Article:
The most intuitive way to make an imager for something is to get a whole bunch of single sensors for that something, and place them in an array.  Alternatively, you can take a single sensor, and physically translate it through space, as in Ted Yapo's magnetic field scanner ( https://hackaday.io/project/11865-3d-magnetic-field-scanner ).  A few years ago I worked to build an imager by putting together an 8x8 array of the popular HMC5883L magnetometers, spaced about 1cm apart ( https://hackaday.io/project/5030-low-field-mri/log/15914-concept ).  This has plenty of positives -- each sensor is a 3-axis magnetometer, and the whole array could be read using a simple I2C interface.  Some of the difficulties are that such a large board with very tight-pitched components is a bit challenging to assemble -- I was only able to successfully assemble a 4x4 version, with the 8x8 (and it's 64 magnetometers) unfortunately only working as an object d'art.  One of the other challenges with the HMC5883 array was the packing density -- the number of external components meant the maximum density I could achieve were pixels (magnetometers) spaced 10mm (1cm) apart.

    It's been a few years since I had a go at this, and so I decided to put together another attempt: 

    • Simpler sensors: Large-pitch analog hall-effect sensors instead of I2C sensors. 
    • Higher density: a 4mm density using SOT-23 sensors requiring no external components
    • Addressable array: Analog addressing through a large array of analog multiplexers on the back of the board
    • Tileable: Able to create larger arrays by putting multiple boards adjacent to each other
    • Easy to solder: Only large pitched components, so it would be quick and easy to solder in a toaster reflow oven (for the array side) and with a hand iron (for the analog multiplexer side)
    • 12x12: The size of the array (12x12) makes it big enough to see interesting things, and small enough to (I hope) fit on the back of the eventual Iteration 8.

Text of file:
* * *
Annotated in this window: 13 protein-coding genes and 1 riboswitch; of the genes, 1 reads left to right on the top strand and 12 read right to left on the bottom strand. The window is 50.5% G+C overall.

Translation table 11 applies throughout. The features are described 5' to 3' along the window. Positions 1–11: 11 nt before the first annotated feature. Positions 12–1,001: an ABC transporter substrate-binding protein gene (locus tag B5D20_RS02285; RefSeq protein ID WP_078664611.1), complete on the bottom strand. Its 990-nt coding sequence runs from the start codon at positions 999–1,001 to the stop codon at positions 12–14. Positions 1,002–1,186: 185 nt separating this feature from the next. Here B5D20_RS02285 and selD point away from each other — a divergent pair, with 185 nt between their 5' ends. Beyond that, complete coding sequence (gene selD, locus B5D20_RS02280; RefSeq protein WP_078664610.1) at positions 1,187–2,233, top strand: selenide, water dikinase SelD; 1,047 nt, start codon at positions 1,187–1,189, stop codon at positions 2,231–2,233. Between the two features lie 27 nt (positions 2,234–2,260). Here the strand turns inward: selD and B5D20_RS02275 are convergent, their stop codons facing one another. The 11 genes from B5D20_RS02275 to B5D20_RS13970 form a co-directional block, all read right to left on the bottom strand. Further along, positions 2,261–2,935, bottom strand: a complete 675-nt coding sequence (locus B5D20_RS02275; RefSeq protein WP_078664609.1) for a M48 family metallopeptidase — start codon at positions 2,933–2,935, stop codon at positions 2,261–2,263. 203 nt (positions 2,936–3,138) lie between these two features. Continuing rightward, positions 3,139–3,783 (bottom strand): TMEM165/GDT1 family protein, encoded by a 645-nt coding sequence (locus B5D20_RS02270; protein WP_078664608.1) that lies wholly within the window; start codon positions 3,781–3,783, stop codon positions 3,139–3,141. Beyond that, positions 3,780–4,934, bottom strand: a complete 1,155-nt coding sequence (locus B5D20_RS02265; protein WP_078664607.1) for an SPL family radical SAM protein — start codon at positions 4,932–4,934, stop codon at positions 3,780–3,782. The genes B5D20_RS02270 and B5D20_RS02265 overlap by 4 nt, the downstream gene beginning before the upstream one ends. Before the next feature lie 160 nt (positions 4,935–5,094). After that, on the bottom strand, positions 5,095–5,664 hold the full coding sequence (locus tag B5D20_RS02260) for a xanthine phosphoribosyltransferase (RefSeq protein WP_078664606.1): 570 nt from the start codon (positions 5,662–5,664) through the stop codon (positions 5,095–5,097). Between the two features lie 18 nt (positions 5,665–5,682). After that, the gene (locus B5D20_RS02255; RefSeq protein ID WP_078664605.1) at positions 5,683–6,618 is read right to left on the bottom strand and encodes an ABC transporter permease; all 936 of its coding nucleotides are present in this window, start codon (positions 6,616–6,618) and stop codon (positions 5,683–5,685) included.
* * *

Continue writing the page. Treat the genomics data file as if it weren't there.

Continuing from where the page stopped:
I learned from my earlier attempt with the HMC5883L array that this would be a bit of a routing nightmare, and so I decided to try switching from EagleCAD to the open source KiCAD, to make use of it's push-and-shove router.  It took a bit of getting used to -- KiCAD still has significant usability issues, in my opinion -- but with some work the board artwork came together, with exactly enough room for everything.  The Hall Effect sensors and power traces are on the top side of the board, with the array of analog multiplexers to route the analog signals from the sensors placed on the bottom.   The bottom also contains an I2C I/O expander (U110) so that the array can be addressed using only 2 I2C pins instead of over a dozen address lines, as well as an external 14-bit SPI ADC (U111).  The raw analog signal is also broken out on the connector (J1), so that the board can be connected to an external ADC (like the internal ADC on an Arduino) very easily. 

    The board itself had very small 6 mil traces, which lead to some manufacturing issues.  I was able to cut around the bridged traces and wire-wrap fixes, and populated about half the array for testing:

    The bottom of the array, with the analog multiplexers:

    Frame Rate

    I ideally would like an imager with a high (~1000fps) framerate, to be able...

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  • A first attempt at figuring out the MAX30105 Air Particle Sensor

    peter jansen03/27/2017 at 03:57 4 comments

    One of the areas of sensing that I don't have a lot of experience with is atmospheric sensing. While I've become familiar with sensors for temperature, pressure, and humidity, I am largely inexperienced with the array of sensors available for sensing various gasses or air quality metrics -- in large part because they've appeared too large or too power hungry for a handheld device, and/or generally having issues with accuracy. But clearly measuring air quality is an important social topic, and very useful for science education, and so it'd be great to be able to do this reliably in a small handheld instrument in one's pocket.